So, even if the 16th Amendment is repealed, with the wording suggested by the primary promoters of H.R. 25, it will have no effect in relation to excise taxes which may still be laid and require nothing more than uniformity among the states.
In spite of all the Fair Tax talk about repealing various sections of the IRS Code and closing it down as portrayed on the cover of the Fair Tax Book, the misery now suffered under income taxation, the Internal Revenue Service and the IRS Code, would remain very much alive because of a failure to provide adequate protection with regard to excise taxes, and that failure leaves a glaring loophole which defeats the number one feature of H.R. 25, and does so even if the 16th Amendment is repealed.
If H.R.25 is adopted the loophole left invites Congress to simply erase the word “Internal” from “Internal Revenue Code” and replace that word with “excise“, as in “excise Revenue Code,” and, likewise erase the word “Internal” from “Internal Revenue Service” and replace it with “Excise“, as in “Excise Revenue Service“, and, go about its business inflicting the same time consuming and costly misery upon Corporations as now done, but in addition, these corporations will also have to abide by and follow an additional rule book with all its new regulations for record keeping as stipulated under H.R. 25!
Truth is, H.R. 25 doesn’t ”eliminate” squat as Boortz portrays on the cover of his book, and it especially does not even attempt to stop Congress from calculating a tax from corporate income. H.R. 25 leaves a sleeping loophole by which Congress may decide at its pleasure, especially a socialist dominated Congress, to enact, say a small tax upon those wealthy evil corporations and scoundrels who make millions of dollars a year and bleed the poor working people, such as was alleged about Leona Helmsley who they sent to jail for an alleged tax fraud, but actually contributed more in taxes than any twenty average working people in New York.
JWK___ a proud supporter of our founding father’s ORIGINAL TAX PLAN http://usafoundingfathers.blogspot.com/2006/03/founding-fathers-original-tax-plan.html
"In matters of Power, let no more be heard of confidence in men, but bind him down from mischief by the chains of the Constitution"--- Jefferson
Posted by: john w k | Tuesday, May 16, 2006
Well, the self anointed fountain of the ``painful truth``, Neal Boortz, [a radio talk show host who is promoting H.R. 25, the alleged fair tax] has revealed himself to be ignorant and void of truth when it comes to a knowledge of our Constitution!
Last week when a caller correctly asserted on Neal`s show our Constitution provides a rule that no religious test shall ever be required as a qualification to hold any office or public trust, Mr. Boortz was found to be totally ignorant of such a provision in our Constitution.
Likewise, Mr. Boortz also shows his ignorance of our Constitution in promoting H.R. 25 as a legislative act, which, if adopted by Congress and enforced, would violate another fundamental rule and protection of our Constitution. It would violate the constitutionally guaranteed fair share formula requiring a general tax among the states [which H.R. 25 is] to be apportioned among the states so each state contributes an amount of a total sum being collected under the tax in proportion to its allotted number of votes in the House of Representatives.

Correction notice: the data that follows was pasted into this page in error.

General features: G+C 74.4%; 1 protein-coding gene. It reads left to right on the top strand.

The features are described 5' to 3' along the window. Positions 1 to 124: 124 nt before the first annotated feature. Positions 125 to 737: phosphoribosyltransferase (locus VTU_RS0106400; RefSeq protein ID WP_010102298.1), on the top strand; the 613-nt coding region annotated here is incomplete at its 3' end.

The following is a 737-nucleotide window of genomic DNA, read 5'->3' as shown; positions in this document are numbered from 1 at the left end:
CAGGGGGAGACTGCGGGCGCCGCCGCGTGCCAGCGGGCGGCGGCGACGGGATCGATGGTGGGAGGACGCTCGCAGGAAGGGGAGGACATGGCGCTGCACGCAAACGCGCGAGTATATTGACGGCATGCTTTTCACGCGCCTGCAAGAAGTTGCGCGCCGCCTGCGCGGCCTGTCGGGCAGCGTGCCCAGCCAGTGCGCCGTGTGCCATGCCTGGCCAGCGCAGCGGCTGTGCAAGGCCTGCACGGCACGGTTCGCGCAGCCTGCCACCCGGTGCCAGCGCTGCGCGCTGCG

Our Founders Fathers agreed by their ratification of our Constitution that those states paying the lions share of the tax burden to fund the Constitutionally authorized functions of the federal government, would have a proportional voice equal to their financial contribution in determining how their money would be spent. Of course, socialists and the friends of big government dread the founding fathers` fair share formula as it boils down to a rule requiring representation with proportional obligation!
H.R. 25 is ``conceptually identical`` to the Marxist income tax because it intentionally seeks to calculate the amount of tax to be paid from wealth, property and financial success within each particular state ___ a political philosophy advocating from each state according to its ability, rather than an equal per capita tax apportioned among the states as the founding fathers intended by our Constitution’s fair share formula articulated in Article 1, Section 2, cl. 3.
If Neal Boortz was a supporter of our Constitutionally limited Republican Form of Government as he repeatedly claims to be, and supports the concept of taxing consumption, then he, at the very least in promoting H.R. 25, would demand a provision be attached to H.R. 25 requiring the rule of apportionment to be observed when laying the H.R. 25 tax among the states. And, without such a rule being applied to the tax, he would have no alternative to not supporting H.R. 25 as it violates our existing constitutional rule of fairness___ it violates our Constitutional guaranteed fair share formula articulated in Article 1, Section 2, Clause 3.